The Fed is now shrinking its balance sheet; they are no longer buying new securities as they mature. Below is a bit of analysis on if the Fed’s recent activities in shrinking its balance sheet is the cause of the recent rise in volatility.
Quick note: Data is at a weekly tenor, from Jan. 8, 2014 to April 4, 2018.
The thinner vertical line denotes when the Fed began to shrink their balance sheet last October; the thicker vertical line denotes when we had that massive vol spike in February of this year.
On the surface, the Fed’s action doesn’t appear to be the cause of all the hullabaloo, i.e. the shift from risky assets to safer assets.
If we turn to bonds, we see the following.
Rates on 10-Year Treasurys have moved higher since the Fed began shrinking it’s holdings of US Treasurys. Recall, bond prices fall as rates rise. Less buyers = lower prices = higher rates.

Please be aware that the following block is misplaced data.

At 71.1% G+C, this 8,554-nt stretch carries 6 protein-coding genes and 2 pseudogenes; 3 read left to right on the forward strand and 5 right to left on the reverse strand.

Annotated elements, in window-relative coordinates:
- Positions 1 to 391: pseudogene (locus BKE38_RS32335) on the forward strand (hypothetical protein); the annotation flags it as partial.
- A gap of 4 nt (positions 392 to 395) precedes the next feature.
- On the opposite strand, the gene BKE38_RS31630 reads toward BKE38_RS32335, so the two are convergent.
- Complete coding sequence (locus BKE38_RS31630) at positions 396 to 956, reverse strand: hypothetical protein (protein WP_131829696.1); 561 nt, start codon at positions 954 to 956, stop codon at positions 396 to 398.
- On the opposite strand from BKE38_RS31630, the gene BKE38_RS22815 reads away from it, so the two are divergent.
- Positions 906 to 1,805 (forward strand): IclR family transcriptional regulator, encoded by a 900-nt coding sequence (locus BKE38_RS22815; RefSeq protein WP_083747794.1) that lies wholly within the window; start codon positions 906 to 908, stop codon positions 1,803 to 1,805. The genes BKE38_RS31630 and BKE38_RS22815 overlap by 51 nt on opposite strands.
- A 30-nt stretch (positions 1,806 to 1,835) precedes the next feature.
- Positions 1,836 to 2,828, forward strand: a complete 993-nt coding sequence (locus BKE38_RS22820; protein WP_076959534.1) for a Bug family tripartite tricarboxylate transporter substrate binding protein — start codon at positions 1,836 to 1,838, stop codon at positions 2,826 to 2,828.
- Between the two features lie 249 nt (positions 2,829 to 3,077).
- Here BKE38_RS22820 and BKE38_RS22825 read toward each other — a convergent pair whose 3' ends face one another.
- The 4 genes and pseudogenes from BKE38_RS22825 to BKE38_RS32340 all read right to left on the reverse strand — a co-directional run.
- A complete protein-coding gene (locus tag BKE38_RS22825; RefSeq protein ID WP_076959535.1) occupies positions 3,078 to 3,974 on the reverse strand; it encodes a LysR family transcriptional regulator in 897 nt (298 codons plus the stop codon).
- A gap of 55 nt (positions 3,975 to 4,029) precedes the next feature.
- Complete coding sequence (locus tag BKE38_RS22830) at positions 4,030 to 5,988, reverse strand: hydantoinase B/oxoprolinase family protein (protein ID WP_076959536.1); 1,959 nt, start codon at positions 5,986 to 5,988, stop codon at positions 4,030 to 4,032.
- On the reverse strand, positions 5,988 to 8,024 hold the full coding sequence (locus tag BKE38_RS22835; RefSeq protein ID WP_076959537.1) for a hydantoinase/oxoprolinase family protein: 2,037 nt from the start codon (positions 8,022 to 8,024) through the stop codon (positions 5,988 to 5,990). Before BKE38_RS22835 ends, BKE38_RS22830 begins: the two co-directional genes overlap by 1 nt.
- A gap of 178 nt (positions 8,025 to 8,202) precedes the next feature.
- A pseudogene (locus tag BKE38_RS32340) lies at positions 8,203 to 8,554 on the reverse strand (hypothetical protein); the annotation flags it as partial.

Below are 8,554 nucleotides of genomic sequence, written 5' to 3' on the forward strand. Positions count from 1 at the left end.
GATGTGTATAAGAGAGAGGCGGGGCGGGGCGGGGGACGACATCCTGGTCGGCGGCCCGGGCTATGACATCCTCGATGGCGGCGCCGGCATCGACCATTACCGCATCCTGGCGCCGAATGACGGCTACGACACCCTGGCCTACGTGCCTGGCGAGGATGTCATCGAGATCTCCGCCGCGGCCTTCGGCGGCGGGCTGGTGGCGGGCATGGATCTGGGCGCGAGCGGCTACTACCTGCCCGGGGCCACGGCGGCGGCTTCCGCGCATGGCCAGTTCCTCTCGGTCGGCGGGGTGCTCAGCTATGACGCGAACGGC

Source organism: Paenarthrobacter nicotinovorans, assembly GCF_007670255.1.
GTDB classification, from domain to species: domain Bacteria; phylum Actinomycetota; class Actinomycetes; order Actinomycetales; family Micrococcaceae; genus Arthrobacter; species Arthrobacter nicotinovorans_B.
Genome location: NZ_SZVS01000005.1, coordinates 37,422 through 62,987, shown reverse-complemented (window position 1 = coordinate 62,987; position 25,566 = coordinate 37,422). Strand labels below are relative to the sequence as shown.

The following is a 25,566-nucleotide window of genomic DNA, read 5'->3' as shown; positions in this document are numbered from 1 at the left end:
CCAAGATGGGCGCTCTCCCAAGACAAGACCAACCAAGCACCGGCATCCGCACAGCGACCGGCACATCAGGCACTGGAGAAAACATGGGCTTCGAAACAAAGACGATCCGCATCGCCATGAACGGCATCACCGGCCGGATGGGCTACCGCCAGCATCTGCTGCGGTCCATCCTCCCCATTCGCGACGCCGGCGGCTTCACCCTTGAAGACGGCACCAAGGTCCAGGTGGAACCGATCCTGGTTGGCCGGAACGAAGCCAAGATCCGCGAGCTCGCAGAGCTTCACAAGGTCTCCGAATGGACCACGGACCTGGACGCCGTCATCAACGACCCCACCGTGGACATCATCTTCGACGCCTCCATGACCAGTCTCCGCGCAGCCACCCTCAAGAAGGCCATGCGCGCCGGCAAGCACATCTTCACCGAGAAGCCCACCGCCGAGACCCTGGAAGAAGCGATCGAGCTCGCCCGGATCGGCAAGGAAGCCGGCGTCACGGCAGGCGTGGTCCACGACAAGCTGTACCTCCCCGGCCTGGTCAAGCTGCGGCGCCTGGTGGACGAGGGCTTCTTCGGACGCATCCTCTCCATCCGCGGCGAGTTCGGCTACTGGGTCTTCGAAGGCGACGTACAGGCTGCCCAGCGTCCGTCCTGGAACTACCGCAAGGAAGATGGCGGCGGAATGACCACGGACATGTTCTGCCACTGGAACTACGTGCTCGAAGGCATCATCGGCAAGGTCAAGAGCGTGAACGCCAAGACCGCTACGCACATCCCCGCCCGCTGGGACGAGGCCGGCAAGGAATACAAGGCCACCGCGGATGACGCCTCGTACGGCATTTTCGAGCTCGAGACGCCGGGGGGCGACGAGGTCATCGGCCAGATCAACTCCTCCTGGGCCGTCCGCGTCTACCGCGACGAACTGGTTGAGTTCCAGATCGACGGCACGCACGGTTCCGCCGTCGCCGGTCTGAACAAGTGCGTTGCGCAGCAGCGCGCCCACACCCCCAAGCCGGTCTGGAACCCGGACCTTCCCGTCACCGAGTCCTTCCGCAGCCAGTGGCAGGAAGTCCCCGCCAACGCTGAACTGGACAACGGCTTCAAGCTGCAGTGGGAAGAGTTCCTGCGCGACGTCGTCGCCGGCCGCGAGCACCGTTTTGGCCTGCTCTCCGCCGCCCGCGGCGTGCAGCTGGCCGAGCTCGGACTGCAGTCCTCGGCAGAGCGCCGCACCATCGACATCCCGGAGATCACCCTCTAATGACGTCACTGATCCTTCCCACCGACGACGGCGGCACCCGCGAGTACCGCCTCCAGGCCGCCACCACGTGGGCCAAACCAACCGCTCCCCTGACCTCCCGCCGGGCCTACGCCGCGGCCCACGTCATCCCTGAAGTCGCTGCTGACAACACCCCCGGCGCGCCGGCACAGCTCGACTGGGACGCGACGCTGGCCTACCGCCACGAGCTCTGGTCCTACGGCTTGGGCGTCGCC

It appears these movements aren’t directly related to the recent rise in volatility.
However, there appears to be an inverse relationship between bond rates and the VIX Index.
A simple linear regression would see if the markets follow each other and if there was any preditcability between the markets. The equation is as follows:
We see a significant coefficient, with a value of -8.545, and an insignificant alpha. Therefore your new equations is:
If you predict a 25 bps rise in bond rates, we would expect to see a 2.3136% fall in the VIX Index, with 95% confidence:
The VIX is crazy volitile and the regression has a small R squared, so take the results with a grain of salt.
Thanks for reading,
- Yahoo Finance
Note: The VIX and the 10-Yr are already percentages, so they’re calculated in absolute terms.
Delta VIX = VIX Value Today – VIX Value Yesterday
Delta 10-Yr = 10-Yr Today – 10-Yr Yesterday